Title
Oral glucose tolerance test after high-dose i.v. biotin administration in normoglucemic hemodialysis patients.
Author

Koutsikos D; Fourtounas C; Kapetanaki A; Agroyannis B; Tzanatos H; Rammos G; Kopelias I; Bosiolis B; Bovoleti O; Darema M; Sallum G
Source
Ren Fail, 1996 Jan, 18:1, 131-7
Abstract

Abnormal glucose metabolism in uremia may result from a complex interplay between decreased insulin secretion and insulin resistance. Recent studies report beneficial effect of biotin administration in glucose metabolism in diabetic animals and in a small number of patients with diabetes mellitus. The aim of the present study was to evaluate the response of oral glucose tolerance test (OGTT) to the i.v. administration of large doses of biotin in hemodialysis patients. Eleven hemodialysis patients aged 56.90 +/- 11.20 (32-76) years on regular hemodialysis thrice a week for 2.72 +/- 1.79 (1-7) years were studied. Fasting venous plasma glucose, glucosylated hemoglobin (%GH), and plasma glucose concentration 2 h after the administration of a 75-g glucose load were measured before, and 2 weeks and 2 months after administration of 50 mg of biotin i.v. postdialysis, and after a 2-month washout period. During the study, dialysis schedule and patients' medication, diet, and dry weight were kept unchanged. OGTT was abnormal in 4 patients before biotin administration and became normal in 3 patients (75%). Our results offer support to the findings of other studies about the beneficial effect of biotin in experimental or clinical diabetes mellitus, and argue for the involvement of biotin in glucose metabolism.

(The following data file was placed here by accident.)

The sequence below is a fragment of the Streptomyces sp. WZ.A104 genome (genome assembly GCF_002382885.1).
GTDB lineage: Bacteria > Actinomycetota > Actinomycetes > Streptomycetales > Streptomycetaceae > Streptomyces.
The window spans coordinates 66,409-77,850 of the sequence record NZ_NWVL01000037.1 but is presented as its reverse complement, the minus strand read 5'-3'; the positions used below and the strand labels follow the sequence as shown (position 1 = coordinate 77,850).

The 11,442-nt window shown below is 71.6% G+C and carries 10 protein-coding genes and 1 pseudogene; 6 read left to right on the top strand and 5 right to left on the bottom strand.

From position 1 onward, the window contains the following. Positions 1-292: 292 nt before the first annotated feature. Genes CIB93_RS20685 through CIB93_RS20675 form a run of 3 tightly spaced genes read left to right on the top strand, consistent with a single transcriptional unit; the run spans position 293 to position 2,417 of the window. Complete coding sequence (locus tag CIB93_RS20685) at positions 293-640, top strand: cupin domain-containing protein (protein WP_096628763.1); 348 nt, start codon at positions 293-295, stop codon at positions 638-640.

Title
Influence of glucose on pyruvate carboxylase expression in pancreatic islets.
Author

MacDonald MJ
Source
Arch Biochem Biophys, 1995 May, 319:1, 128-32
Abstract

Pancreatic islets were cultured for 1 day in the presence of 1 to 20 mM glucose and islet proteins were separated on polyacrylamide gels and transferred to nitrocellulose. Pyruvate carboxylase and an unidentified biotin-containing protein were visualized with [125I]streptavidin followed by autoradiography. The amount of pyruvate carboxylase was proportional to the concentration of glucose. Estimates of the amount of the enzyme in islets were made by comparing the density of the islet pyruvate carboxylase band with a standard curve of various amounts of authentic pyruvate carboxylase. This indicated that the enzyme comprised 0.4% of total islet protein. Net synthesis of the enzyme was increased by cAMP and methyl succinate. A nuclear run-on assay showed that glucose caused increases in pyruvate carboxylase and pyruvate dehydrogenase E1 alpha subunit transcripts and decreases in branched chain ketoacid dehydrogenase E1 alpha transcripts in rat insulinoma (RINm5F) cells. Pancreatic islets cultured in the presence of 1 mM glucose for 1 day cannot respond to glucose with insulin release. Previous studies demonstrated that carbon flux into the citric acid cycle intermediates via both carboxylation and decarboxylation is decreased in glucose-incapacitated islets (M. J. MacDonald, 1993, Arch. Biochem. Biophys. 300, 205-214), 1993). The current results support the idea that carboxylation of glucose-derived pyruvate, as well as decarboxylation of pyruvate, is important for glucose-induced insulin secretion.

Title
Biotin administration improves the impaired glucose tolerance of streptozotocin-induced diabetic Wistar rats.
Author

Zhang H; Osada K; Sone H; Furukawa Y
Source
J Nutr Sci Vitaminol (Tokyo), 1997 Jun, 43:3, 271-80
Abstract